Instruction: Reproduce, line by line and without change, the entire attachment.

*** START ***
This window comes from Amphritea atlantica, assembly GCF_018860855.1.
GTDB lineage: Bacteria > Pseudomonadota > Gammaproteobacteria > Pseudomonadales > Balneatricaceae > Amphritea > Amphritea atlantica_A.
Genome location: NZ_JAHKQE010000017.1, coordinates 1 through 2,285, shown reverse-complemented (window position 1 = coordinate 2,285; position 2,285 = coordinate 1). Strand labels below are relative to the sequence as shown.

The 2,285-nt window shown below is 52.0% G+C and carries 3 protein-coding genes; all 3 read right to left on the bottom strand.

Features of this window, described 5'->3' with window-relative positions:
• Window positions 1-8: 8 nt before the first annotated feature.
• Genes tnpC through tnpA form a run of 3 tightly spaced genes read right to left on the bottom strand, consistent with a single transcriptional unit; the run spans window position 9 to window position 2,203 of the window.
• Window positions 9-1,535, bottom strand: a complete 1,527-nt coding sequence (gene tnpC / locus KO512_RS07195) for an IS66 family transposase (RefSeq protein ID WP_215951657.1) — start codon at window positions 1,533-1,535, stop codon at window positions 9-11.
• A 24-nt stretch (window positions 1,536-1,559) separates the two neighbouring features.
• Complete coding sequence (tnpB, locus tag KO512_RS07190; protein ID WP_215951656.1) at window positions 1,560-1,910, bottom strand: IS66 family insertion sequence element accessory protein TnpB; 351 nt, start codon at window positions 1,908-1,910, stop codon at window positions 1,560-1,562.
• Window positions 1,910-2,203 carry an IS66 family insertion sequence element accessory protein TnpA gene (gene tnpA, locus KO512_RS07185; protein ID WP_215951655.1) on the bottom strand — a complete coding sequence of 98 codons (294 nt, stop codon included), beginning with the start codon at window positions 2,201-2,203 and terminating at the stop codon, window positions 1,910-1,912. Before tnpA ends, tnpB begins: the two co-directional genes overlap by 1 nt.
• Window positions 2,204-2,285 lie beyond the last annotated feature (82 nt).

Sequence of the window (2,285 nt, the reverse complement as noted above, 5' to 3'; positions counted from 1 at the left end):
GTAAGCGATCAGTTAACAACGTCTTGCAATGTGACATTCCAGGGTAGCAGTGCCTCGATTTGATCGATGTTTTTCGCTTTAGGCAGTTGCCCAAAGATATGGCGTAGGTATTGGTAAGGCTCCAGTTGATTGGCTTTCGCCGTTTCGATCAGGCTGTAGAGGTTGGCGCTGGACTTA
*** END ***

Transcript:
This window comes from Amphritea atlantica, assembly GCF_018860855.1.
GTDB lineage: Bacteria > Pseudomonadota > Gammaproteobacteria > Pseudomonadales > Balneatricaceae > Amphritea > Amphritea atlantica_A.
Genome location: NZ_JAHKQE010000017.1, coordinates 1 through 2,285, shown reverse-complemented (window position 1 = coordinate 2,285; position 2,285 = coordinate 1). Strand labels below are relative to the sequence as shown.

The 2,285-nt window shown below is 52.0% G+C and carries 3 protein-coding genes; all 3 read right to left on the bottom strand.

Features of this window, described 5'->3' with window-relative positions:
• Window positions 1-8: 8 nt before the first annotated feature.
• Genes tnpC through tnpA form a run of 3 tightly spaced genes read right to left on the bottom strand, consistent with a single transcriptional unit; the run spans window position 9 to window position 2,203 of the window.
• Window positions 9-1,535, bottom strand: a complete 1,527-nt coding sequence (gene tnpC / locus KO512_RS07195) for an IS66 family transposase (RefSeq protein ID WP_215951657.1) — start codon at window positions 1,533-1,535, stop codon at window positions 9-11.
• A 24-nt stretch (window positions 1,536-1,559) separates the two neighbouring features.
• Complete coding sequence (tnpB, locus tag KO512_RS07190; protein ID WP_215951656.1) at window positions 1,560-1,910, bottom strand: IS66 family insertion sequence element accessory protein TnpB; 351 nt, start codon at window positions 1,908-1,910, stop codon at window positions 1,560-1,562.
• Window positions 1,910-2,203 carry an IS66 family insertion sequence element accessory protein TnpA gene (gene tnpA, locus KO512_RS07185; protein ID WP_215951655.1) on the bottom strand — a complete coding sequence of 98 codons (294 nt, stop codon included), beginning with the start codon at window positions 2,201-2,203 and terminating at the stop codon, window positions 1,910-1,912. Before tnpA ends, tnpB begins: the two co-directional genes overlap by 1 nt.
• Window positions 2,204-2,285 lie beyond the last annotated feature (82 nt).

Sequence of the window (2,285 nt, the reverse complement as noted above, 5' to 3'; positions counted from 1 at the left end):
GTAAGCGATCAGTTAACAACGTCTTGCAATGTGACATTCCAGGGTAGCAGTGCCTCGATTTGATCGATGTTTTTCGCTTTAGGCAGTTGCCCAAAGATATGGCGTAGGTATTGGTAAGGCTCCAGTTGATTGGCTTTCGCCGTTTCGATCAGGCTGTAGAGGTTGGCGCTGGACTTA